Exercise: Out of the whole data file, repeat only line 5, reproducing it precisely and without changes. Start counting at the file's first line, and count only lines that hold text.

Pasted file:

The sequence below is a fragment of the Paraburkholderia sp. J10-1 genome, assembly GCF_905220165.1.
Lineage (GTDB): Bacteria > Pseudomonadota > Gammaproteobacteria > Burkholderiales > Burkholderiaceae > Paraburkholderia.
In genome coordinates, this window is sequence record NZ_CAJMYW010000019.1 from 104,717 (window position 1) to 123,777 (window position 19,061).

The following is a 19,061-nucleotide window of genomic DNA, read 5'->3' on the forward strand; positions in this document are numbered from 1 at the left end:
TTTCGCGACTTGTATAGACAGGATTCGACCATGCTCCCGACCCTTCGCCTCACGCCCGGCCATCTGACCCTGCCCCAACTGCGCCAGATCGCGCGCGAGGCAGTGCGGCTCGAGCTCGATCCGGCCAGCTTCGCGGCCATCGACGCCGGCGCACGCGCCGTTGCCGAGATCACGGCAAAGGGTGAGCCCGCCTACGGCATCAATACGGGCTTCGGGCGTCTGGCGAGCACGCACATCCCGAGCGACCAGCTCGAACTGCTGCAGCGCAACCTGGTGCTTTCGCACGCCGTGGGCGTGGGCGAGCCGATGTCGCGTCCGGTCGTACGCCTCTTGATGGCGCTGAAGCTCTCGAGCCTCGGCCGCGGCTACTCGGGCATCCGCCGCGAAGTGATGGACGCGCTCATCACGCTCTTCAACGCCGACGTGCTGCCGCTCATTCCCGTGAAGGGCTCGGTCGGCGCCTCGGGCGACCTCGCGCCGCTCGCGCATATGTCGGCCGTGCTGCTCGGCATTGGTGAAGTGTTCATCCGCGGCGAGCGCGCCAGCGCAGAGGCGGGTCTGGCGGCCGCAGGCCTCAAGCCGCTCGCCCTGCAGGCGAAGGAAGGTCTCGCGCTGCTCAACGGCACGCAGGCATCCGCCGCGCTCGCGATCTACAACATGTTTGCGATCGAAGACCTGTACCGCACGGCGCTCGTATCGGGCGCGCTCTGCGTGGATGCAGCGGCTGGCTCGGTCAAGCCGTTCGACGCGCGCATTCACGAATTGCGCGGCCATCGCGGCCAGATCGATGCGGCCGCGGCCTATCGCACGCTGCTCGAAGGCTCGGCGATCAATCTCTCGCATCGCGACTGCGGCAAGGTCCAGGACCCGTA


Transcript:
TTTCGCGACTTGTATAGACAGGATTCGACCATGCTCCCGACCCTTCGCCTCACGCCCGGCCATCTGACCCTGCCCCAACTGCGCCAGATCGCGCGCGAGGCAGTGCGGCTCGAGCTCGATCCGGCCAGCTTCGCGGCCATCGACGCCGGCGCACGCGCCGTTGCCGAGATCACGGCAAAGGGTGAGCCCGCCTACGGCATCAATACGGGCTTCGGGCGTCTGGCGAGCACGCACATCCCGAGCGACCAGCTCGAACTGCTGCAGCGCAACCTGGTGCTTTCGCACGCCGTGGGCGTGGGCGAGCCGATGTCGCGTCCGGTCGTACGCCTCTTGATGGCGCTGAAGCTCTCGAGCCTCGGCCGCGGCTACTCGGGCATCCGCCGCGAAGTGATGGACGCGCTCATCACGCTCTTCAACGCCGACGTGCTGCCGCTCATTCCCGTGAAGGGCTCGGTCGGCGCCTCGGGCGACCTCGCGCCGCTCGCGCATATGTCGGCCGTGCTGCTCGGCATTGGTGAAGTGTTCATCCGCGGCGAGCGCGCCAGCGCAGAGGCGGGTCTGGCGGCCGCAGGCCTCAAGCCGCTCGCCCTGCAGGCGAAGGAAGGTCTCGCGCTGCTCAACGGCACGCAGGCATCCGCCGCGCTCGCGATCTACAACATGTTTGCGATCGAAGACCTGTACCGCACGGCGCTCGTATCGGGCGCGCTCTGCGTGGATGCAGCGGCTGGCTCGGTCAAGCCGTTCGACGCGCGCATTCACGAATTGCGCGGCCATCGCGGCCAGATCGATGCGGCCGCGGCCTATCGCACGCTGCTCGAAGGCTCGGCGATCAATCTCTCGCATCGCGACTGCGGCAAGGTCCAGGACCCGTA